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How to Protect Long-Term Investments in Operational Contracts (Technology Law Letter #10)

How to Protect Long-Term Investments in Operational Contracts

Consider one of the most difficult issues you’ll ever encounter when negotiating a contract: one party must make a large, long-term investment for the deal to work, but won’t sign the contract unless its investment (and its return on the investment, or ROI) is adequately protected.

I’ve posted an article on my blog that explains three key approaches to protect that investment and get your deal done.

The article covers long-term investments made as part of an agreement concerning a company’s operations, such as an independent contractor agreement, technology development agreement, distribution agreement, or purchase and sale of products or services.

Those operational agreements are different from investment contracts, such as stock purchase agreements or loans to a corporation, partnership or limited liability company (LLC). Investment contracts raise additional questions under corporate/partnership, tax and securities laws. For example, long-term cash investments can be protected using preferred stock in a corporation or special provisions for capital accounts in partnerships and LLC’s. Loans may be protected by taking an interest in collateral, such as real estate (e.g., a mortgage on a commercial building). By contrast, my article focuses on provisions of non-financial contracts used in operations.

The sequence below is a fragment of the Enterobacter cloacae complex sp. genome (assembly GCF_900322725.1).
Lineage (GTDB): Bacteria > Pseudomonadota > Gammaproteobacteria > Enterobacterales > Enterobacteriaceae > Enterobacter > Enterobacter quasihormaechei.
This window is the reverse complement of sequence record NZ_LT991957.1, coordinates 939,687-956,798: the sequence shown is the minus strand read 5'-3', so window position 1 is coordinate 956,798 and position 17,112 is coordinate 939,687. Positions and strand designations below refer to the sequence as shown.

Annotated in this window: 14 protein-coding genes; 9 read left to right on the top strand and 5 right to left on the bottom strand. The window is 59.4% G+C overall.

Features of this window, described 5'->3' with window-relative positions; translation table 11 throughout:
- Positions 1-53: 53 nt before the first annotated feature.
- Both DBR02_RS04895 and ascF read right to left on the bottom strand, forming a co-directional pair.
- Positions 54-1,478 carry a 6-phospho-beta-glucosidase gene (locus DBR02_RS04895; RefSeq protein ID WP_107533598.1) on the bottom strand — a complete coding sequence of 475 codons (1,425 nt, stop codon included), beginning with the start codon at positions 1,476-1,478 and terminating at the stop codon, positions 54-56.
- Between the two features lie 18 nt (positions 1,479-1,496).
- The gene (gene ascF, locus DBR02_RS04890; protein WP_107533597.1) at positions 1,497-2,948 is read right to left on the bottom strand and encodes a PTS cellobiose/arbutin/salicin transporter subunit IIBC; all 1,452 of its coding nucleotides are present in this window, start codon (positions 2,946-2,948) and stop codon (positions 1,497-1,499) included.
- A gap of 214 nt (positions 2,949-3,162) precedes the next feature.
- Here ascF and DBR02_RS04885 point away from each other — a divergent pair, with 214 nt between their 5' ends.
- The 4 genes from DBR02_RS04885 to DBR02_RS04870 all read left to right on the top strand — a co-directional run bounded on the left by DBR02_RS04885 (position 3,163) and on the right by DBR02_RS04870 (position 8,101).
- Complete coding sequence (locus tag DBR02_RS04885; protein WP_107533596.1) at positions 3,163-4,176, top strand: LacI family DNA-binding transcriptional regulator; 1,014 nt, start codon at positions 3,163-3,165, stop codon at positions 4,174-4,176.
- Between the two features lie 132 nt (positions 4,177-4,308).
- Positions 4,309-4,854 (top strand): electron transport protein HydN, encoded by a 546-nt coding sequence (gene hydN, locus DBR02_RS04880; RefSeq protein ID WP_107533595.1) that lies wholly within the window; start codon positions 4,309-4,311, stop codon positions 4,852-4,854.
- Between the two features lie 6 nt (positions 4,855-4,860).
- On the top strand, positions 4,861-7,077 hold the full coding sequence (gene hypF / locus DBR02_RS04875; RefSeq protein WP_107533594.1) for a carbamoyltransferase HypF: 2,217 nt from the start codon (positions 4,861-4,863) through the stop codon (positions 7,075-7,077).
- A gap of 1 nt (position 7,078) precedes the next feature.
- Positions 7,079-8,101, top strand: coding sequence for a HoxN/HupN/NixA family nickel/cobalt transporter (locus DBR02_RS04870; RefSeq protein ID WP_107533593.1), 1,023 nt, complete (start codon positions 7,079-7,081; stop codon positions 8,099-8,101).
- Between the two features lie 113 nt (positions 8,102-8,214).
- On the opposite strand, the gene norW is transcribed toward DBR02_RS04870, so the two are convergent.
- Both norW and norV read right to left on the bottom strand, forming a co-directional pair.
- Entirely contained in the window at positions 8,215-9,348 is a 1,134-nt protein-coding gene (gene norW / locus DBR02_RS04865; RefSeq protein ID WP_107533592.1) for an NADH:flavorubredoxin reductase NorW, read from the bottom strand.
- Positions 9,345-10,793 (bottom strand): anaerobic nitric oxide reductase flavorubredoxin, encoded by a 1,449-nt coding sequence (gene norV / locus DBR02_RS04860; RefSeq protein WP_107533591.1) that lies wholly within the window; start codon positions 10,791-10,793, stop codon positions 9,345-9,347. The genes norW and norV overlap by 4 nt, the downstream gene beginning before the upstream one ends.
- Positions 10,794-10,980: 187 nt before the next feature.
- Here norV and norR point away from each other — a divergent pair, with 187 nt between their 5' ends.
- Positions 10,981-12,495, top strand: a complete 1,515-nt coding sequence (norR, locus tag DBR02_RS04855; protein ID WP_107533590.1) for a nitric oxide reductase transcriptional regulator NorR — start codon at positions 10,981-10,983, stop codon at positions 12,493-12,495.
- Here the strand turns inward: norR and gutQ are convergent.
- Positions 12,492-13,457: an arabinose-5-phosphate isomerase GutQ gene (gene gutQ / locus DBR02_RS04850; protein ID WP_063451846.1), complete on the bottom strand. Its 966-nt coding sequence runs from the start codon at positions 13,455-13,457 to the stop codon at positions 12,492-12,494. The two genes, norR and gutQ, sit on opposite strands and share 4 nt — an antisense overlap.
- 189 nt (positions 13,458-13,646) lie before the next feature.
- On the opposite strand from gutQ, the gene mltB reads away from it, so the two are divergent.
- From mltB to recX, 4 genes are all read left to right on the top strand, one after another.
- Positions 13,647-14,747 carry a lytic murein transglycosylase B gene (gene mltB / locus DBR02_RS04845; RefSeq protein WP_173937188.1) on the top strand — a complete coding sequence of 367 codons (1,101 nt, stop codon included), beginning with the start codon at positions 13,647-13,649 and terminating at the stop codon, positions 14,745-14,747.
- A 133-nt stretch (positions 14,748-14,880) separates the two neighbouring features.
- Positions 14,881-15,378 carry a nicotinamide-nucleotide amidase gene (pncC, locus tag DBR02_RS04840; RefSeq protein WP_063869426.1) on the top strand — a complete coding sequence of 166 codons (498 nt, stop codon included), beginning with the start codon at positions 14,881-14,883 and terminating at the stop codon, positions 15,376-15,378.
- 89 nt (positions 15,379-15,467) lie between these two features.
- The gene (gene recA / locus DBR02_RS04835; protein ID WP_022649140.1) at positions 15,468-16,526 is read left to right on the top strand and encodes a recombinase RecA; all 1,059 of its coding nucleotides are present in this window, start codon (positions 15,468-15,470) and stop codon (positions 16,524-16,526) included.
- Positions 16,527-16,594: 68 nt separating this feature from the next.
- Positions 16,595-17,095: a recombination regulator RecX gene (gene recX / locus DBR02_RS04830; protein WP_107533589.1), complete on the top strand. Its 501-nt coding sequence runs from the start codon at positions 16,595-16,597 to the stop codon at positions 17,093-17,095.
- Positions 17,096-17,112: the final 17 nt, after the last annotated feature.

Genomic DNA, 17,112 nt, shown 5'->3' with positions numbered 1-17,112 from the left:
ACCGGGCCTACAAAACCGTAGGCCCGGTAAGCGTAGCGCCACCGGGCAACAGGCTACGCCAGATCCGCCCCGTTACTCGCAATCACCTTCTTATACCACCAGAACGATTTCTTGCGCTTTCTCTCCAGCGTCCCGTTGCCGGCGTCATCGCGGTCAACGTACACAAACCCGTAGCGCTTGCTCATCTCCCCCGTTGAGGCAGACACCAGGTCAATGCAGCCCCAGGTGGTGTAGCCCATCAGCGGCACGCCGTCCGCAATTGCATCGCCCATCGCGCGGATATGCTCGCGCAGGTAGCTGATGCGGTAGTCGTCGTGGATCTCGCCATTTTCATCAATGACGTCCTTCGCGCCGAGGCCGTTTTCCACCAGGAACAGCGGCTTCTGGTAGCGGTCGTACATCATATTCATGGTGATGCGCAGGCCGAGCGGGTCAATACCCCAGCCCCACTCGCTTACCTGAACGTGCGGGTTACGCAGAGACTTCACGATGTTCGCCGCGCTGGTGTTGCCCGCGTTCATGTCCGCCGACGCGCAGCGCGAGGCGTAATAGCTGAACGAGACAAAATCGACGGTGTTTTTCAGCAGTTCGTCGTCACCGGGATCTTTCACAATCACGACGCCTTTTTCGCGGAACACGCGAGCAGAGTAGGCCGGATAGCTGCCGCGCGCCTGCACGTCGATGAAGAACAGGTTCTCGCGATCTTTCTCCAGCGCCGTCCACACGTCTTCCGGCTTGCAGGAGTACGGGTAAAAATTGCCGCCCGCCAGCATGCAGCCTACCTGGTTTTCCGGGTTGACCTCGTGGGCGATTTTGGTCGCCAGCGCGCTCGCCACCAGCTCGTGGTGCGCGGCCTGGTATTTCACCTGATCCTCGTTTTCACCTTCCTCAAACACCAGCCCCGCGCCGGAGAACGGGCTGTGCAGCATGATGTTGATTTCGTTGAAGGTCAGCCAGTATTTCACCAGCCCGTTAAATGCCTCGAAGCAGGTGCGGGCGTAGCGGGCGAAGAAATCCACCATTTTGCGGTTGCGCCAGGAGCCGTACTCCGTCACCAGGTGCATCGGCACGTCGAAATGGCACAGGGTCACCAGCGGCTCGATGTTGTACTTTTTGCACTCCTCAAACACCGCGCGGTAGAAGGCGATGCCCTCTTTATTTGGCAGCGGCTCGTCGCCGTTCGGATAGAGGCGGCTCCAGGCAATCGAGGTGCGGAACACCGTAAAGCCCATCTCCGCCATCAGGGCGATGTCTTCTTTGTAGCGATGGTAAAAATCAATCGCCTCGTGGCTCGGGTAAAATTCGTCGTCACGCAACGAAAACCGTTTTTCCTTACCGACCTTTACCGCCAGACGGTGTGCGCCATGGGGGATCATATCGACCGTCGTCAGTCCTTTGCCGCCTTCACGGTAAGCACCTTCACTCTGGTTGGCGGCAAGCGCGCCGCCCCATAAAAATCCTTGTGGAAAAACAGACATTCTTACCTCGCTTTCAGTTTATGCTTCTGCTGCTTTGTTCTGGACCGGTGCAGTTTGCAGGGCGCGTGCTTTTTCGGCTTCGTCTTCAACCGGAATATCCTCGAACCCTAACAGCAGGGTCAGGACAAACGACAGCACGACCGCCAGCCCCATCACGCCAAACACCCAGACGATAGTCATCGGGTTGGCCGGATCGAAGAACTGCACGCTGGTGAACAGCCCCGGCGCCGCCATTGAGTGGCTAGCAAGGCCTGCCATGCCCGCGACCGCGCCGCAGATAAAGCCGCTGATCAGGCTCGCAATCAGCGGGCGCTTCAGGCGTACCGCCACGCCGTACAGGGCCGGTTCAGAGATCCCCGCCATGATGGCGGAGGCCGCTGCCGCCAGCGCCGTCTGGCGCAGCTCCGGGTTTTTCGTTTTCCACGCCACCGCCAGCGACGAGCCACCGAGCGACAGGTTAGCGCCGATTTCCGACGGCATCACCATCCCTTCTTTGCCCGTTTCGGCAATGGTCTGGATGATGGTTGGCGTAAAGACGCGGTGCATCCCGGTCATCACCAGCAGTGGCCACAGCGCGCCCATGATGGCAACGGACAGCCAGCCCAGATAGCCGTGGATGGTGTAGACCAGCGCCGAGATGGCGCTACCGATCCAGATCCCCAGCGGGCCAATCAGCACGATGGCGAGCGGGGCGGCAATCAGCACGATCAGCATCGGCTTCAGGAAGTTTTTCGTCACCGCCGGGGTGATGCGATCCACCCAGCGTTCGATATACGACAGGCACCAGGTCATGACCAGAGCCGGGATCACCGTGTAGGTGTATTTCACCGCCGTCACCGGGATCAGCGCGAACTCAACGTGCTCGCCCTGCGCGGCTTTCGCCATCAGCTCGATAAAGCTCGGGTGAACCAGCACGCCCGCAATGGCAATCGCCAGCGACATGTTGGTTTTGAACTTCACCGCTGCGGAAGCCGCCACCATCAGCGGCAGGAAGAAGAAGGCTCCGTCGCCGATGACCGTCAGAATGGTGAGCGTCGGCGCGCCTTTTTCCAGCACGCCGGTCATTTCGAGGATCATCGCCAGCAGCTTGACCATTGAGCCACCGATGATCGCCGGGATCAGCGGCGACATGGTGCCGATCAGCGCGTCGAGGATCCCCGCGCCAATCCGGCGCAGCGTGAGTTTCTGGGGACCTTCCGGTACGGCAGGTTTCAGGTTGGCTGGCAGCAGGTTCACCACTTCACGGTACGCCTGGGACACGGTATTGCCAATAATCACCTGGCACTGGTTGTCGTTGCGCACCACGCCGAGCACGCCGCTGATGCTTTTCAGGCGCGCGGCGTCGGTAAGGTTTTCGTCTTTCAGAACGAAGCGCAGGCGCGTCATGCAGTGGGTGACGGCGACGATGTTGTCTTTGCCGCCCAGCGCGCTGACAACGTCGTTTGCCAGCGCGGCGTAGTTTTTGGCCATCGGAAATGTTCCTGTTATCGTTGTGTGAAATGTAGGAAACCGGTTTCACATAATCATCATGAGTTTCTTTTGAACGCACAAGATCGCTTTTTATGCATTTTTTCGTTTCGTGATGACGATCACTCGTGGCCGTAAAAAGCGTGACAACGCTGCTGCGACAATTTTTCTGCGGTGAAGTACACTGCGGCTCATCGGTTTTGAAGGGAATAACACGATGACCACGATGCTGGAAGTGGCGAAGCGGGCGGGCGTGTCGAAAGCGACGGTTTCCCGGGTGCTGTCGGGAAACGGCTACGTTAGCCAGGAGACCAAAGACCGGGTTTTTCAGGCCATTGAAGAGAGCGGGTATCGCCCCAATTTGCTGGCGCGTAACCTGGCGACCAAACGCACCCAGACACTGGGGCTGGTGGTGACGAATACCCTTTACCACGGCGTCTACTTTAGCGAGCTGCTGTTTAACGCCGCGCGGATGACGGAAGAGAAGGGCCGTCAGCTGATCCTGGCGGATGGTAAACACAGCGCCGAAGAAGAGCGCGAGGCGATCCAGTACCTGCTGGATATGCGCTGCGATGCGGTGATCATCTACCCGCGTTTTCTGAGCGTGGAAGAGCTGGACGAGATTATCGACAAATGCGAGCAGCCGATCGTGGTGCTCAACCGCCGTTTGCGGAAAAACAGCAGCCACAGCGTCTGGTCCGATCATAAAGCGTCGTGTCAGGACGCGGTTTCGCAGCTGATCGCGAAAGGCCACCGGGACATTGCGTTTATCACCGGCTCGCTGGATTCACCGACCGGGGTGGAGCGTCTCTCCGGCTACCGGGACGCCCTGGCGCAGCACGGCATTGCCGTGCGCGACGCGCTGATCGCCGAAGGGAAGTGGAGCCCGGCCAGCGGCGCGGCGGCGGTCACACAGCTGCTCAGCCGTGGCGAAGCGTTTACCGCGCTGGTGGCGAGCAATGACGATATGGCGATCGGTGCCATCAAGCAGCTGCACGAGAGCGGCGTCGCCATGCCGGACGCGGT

The article explains three approaches:

1. Match the contract duration to the investment horizon. If necessary, lay out an early exit path that works, considering termination for convenience with a kill fee, a liquidated damages clause, mediation, a management escalation process and a transition process after termination.

2. Focus the relationship by wisely choosing whether to use exclusivity, semi-exclusivity, a Most Favored Nation (MFN) clause, minimum required purchase or recoupment.

3. Finally, look at other contracts between the parties to see if the parties’ relationship should be strengthened by cross-collateralization or cross-default provisions.

Of course, the article defines and explains all of the “shorthand” words above, such as “semi-exclusivity.” By considering and applying the 3 approaches that I describe, you’ll be far ahead of many other deal makers.

You can read the full article at: www.boadweelaw.com/how-to-protect-long-term-investments-in-operational-contracts-full-article/


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